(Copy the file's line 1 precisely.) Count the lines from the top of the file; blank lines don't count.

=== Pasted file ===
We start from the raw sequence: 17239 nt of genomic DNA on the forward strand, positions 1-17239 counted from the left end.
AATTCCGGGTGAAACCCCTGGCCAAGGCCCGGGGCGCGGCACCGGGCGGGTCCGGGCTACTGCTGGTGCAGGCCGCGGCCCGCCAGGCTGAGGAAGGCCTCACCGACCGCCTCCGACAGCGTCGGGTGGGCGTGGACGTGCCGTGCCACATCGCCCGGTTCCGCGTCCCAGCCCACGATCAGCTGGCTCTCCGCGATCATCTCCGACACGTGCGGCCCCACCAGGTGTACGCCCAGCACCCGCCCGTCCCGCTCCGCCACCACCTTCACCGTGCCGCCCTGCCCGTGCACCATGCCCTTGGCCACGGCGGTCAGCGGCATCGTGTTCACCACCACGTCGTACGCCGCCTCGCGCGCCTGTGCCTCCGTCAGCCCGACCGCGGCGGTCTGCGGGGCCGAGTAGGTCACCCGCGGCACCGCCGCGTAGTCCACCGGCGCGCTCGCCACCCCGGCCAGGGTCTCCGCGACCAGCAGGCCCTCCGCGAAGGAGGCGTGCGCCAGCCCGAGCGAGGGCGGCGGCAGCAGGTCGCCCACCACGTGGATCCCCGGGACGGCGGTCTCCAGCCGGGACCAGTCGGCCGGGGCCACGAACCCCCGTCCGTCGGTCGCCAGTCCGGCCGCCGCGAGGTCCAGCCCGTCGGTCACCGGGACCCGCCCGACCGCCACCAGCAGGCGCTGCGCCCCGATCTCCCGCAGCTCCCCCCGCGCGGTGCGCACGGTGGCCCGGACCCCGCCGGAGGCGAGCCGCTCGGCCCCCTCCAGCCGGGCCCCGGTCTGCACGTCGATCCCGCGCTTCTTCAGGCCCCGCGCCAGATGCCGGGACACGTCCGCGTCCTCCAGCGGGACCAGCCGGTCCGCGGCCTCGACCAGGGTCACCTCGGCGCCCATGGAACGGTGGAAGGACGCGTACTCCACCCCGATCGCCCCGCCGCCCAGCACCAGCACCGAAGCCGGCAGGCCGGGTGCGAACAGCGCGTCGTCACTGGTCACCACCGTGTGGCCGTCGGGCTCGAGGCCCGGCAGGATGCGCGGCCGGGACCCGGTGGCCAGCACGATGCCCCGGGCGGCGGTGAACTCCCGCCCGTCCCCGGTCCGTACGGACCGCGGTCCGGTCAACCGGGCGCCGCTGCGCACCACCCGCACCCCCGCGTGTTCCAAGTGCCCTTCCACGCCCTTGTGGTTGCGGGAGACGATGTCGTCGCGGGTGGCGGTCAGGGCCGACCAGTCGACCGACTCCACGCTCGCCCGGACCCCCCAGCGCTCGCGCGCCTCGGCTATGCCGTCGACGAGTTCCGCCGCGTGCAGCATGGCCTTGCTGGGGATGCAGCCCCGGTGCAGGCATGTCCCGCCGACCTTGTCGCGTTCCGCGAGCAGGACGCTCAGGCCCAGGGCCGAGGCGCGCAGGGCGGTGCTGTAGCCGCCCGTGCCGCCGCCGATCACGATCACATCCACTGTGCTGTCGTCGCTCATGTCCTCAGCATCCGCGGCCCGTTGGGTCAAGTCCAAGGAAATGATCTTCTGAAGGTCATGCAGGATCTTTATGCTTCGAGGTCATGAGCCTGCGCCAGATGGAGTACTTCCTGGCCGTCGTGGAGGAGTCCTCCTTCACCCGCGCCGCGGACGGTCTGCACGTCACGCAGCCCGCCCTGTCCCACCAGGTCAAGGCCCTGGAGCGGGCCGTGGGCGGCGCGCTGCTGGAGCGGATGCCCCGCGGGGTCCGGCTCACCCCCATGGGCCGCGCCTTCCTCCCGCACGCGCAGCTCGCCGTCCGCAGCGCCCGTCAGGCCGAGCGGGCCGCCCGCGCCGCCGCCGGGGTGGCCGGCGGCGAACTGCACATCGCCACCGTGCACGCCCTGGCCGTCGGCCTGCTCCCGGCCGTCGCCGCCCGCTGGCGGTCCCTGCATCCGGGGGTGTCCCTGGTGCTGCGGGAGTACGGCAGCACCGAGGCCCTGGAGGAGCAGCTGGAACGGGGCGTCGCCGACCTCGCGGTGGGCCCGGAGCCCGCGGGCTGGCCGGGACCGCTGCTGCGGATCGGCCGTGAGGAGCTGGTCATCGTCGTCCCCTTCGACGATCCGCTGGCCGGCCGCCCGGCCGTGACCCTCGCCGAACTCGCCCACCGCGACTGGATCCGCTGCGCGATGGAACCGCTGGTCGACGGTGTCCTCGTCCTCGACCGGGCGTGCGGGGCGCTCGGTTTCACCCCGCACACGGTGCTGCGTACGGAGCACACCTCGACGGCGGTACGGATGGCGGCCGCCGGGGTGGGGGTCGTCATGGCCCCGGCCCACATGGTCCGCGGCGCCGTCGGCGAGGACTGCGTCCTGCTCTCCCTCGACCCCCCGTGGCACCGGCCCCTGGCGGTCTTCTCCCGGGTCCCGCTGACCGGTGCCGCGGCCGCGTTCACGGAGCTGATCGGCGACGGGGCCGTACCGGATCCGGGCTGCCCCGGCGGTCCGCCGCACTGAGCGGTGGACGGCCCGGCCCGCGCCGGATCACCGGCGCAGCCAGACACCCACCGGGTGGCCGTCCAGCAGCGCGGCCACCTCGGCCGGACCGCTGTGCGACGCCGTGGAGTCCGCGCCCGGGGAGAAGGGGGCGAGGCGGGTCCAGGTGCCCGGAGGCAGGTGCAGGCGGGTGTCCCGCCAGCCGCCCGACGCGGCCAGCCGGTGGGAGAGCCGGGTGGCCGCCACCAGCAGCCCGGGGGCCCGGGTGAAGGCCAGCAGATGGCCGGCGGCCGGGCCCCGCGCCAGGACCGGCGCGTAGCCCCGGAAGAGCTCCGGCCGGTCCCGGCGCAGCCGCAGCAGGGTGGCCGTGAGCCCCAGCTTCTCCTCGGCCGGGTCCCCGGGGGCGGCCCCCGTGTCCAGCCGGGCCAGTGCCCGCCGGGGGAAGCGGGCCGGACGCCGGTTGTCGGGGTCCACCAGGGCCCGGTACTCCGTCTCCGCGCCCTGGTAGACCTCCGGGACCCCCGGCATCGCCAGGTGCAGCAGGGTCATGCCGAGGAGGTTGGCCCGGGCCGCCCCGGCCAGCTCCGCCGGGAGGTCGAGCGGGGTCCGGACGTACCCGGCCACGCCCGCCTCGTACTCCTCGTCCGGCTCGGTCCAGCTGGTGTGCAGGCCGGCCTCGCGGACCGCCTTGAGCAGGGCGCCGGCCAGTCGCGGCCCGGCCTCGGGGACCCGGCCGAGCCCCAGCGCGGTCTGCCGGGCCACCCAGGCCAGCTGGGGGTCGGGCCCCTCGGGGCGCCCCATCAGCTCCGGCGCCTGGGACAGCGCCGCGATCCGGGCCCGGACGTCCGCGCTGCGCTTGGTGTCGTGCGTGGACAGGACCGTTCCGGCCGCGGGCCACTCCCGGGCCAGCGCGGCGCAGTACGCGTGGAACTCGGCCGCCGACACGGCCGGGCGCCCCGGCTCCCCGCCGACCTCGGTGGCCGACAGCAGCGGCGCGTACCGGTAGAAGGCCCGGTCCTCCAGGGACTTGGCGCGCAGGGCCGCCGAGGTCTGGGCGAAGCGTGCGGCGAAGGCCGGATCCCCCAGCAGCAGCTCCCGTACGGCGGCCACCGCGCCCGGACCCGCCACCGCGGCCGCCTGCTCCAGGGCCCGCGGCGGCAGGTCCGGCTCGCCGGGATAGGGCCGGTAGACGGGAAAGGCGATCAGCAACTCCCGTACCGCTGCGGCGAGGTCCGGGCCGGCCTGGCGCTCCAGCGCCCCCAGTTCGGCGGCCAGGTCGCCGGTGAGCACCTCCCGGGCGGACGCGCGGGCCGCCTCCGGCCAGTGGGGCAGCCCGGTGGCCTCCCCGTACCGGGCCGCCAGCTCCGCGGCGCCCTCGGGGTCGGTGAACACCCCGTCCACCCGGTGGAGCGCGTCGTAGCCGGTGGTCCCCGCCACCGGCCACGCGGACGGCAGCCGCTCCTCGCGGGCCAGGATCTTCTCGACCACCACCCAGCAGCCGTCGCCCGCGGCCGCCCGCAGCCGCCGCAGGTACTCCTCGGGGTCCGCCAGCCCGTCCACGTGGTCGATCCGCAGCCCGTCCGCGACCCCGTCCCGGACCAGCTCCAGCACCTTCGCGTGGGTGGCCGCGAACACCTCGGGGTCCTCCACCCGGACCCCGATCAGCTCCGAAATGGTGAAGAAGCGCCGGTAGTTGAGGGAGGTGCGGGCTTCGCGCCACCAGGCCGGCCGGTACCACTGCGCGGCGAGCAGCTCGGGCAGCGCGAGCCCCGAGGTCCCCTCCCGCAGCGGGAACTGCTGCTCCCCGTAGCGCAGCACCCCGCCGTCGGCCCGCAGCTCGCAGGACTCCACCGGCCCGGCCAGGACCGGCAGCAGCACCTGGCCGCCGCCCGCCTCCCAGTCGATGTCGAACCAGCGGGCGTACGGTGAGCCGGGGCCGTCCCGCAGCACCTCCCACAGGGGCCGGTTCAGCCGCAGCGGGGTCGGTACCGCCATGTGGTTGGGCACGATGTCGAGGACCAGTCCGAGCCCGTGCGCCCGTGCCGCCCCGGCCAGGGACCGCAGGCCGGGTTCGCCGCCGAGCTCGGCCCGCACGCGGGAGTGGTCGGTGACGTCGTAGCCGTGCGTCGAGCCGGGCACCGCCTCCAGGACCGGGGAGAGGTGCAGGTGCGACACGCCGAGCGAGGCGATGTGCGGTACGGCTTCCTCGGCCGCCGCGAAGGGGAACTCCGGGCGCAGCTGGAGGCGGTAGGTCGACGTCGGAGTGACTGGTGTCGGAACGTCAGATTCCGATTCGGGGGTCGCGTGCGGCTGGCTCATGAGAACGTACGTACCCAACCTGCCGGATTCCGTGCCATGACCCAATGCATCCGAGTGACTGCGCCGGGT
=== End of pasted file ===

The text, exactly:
We start from the raw sequence: 17239 nt of genomic DNA on the forward strand, positions 1-17239 counted from the left end.